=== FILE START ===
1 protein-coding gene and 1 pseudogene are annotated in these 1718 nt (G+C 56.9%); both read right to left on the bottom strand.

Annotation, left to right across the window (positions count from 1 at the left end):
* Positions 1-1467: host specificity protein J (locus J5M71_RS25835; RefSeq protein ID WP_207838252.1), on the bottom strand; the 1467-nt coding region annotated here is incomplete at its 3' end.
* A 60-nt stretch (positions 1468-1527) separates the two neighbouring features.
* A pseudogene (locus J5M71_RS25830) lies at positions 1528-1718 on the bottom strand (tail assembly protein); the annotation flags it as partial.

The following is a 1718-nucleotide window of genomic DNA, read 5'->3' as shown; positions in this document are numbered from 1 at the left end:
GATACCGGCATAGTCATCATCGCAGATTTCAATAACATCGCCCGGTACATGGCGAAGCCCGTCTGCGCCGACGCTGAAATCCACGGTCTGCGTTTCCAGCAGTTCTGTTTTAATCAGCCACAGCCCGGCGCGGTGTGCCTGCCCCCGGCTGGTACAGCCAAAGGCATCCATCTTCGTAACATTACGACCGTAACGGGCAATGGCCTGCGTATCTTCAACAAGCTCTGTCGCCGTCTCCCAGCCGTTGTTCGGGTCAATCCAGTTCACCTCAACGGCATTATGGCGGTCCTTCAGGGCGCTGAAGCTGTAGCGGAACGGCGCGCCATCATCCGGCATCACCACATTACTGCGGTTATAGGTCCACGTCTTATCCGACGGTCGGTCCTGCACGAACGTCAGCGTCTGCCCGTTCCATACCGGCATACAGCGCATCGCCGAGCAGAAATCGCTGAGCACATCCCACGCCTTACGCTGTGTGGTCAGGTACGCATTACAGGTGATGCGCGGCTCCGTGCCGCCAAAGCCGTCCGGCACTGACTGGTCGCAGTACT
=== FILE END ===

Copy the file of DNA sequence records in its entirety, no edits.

1 protein-coding gene and 1 pseudogene are annotated in these 1718 nt (G+C 56.9%); both read right to left on the bottom strand.

Annotation, left to right across the window (positions count from 1 at the left end):
* Positions 1-1467: host specificity protein J (locus J5M71_RS25835; RefSeq protein ID WP_207838252.1), on the bottom strand; the 1467-nt coding region annotated here is incomplete at its 3' end.
* A 60-nt stretch (positions 1468-1527) separates the two neighbouring features.
* A pseudogene (locus J5M71_RS25830) lies at positions 1528-1718 on the bottom strand (tail assembly protein); the annotation flags it as partial.

The following is a 1718-nucleotide window of genomic DNA, read 5'->3' as shown; positions in this document are numbered from 1 at the left end:
GATACCGGCATAGTCATCATCGCAGATTTCAATAACATCGCCCGGTACATGGCGAAGCCCGTCTGCGCCGACGCTGAAATCCACGGTCTGCGTTTCCAGCAGTTCTGTTTTAATCAGCCACAGCCCGGCGCGGTGTGCCTGCCCCCGGCTGGTACAGCCAAAGGCATCCATCTTCGTAACATTACGACCGTAACGGGCAATGGCCTGCGTATCTTCAACAAGCTCTGTCGCCGTCTCCCAGCCGTTGTTCGGGTCAATCCAGTTCACCTCAACGGCATTATGGCGGTCCTTCAGGGCGCTGAAGCTGTAGCGGAACGGCGCGCCATCATCCGGCATCACCACATTACTGCGGTTATAGGTCCACGTCTTATCCGACGGTCGGTCCTGCACGAACGTCAGCGTCTGCCCGTTCCATACCGGCATACAGCGCATCGCCGAGCAGAAATCGCTGAGCACATCCCACGCCTTACGCTGTGTGGTCAGGTACGCATTACAGGTGATGCGCGGCTCCGTGCCGCCAAAGCCGTCCGGCACTGACTGGTCGCAGTACT